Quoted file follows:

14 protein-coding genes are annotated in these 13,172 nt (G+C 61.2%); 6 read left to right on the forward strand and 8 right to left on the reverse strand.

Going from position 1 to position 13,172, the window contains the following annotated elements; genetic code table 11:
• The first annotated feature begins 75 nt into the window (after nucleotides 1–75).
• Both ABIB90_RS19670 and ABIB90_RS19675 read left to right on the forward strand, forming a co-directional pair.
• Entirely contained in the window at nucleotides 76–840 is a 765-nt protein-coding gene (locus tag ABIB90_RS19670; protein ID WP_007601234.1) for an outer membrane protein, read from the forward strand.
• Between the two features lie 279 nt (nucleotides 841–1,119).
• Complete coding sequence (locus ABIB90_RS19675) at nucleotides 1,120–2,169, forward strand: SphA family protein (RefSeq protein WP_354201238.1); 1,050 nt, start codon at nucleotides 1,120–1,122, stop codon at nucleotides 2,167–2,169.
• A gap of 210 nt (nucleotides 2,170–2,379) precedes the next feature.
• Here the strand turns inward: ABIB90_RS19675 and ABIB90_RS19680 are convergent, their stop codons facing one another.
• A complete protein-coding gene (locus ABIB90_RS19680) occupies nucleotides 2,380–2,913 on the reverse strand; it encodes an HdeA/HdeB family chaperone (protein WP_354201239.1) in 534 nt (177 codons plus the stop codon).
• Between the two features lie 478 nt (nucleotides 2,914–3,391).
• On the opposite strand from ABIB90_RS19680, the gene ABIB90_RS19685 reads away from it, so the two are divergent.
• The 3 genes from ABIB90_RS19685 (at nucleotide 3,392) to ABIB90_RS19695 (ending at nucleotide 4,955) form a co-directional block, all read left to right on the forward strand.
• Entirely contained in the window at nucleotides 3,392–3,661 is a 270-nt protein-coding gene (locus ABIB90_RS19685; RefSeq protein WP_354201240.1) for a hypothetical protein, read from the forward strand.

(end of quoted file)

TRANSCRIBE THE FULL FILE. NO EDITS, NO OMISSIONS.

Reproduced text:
14 protein-coding genes are annotated in these 13,172 nt (G+C 61.2%); 6 read left to right on the forward strand and 8 right to left on the reverse strand.

Going from position 1 to position 13,172, the window contains the following annotated elements; genetic code table 11:
• The first annotated feature begins 75 nt into the window (after nucleotides 1–75).
• Both ABIB90_RS19670 and ABIB90_RS19675 read left to right on the forward strand, forming a co-directional pair.
• Entirely contained in the window at nucleotides 76–840 is a 765-nt protein-coding gene (locus tag ABIB90_RS19670; protein ID WP_007601234.1) for an outer membrane protein, read from the forward strand.
• Between the two features lie 279 nt (nucleotides 841–1,119).
• Complete coding sequence (locus ABIB90_RS19675) at nucleotides 1,120–2,169, forward strand: SphA family protein (RefSeq protein WP_354201238.1); 1,050 nt, start codon at nucleotides 1,120–1,122, stop codon at nucleotides 2,167–2,169.
• A gap of 210 nt (nucleotides 2,170–2,379) precedes the next feature.
• Here the strand turns inward: ABIB90_RS19675 and ABIB90_RS19680 are convergent, their stop codons facing one another.
• A complete protein-coding gene (locus ABIB90_RS19680) occupies nucleotides 2,380–2,913 on the reverse strand; it encodes an HdeA/HdeB family chaperone (protein WP_354201239.1) in 534 nt (177 codons plus the stop codon).
• Between the two features lie 478 nt (nucleotides 2,914–3,391).
• On the opposite strand from ABIB90_RS19680, the gene ABIB90_RS19685 reads away from it, so the two are divergent.
• The 3 genes from ABIB90_RS19685 (at nucleotide 3,392) to ABIB90_RS19695 (ending at nucleotide 4,955) form a co-directional block, all read left to right on the forward strand.
• Entirely contained in the window at nucleotides 3,392–3,661 is a 270-nt protein-coding gene (locus ABIB90_RS19685; RefSeq protein WP_354201240.1) for a hypothetical protein, read from the forward strand.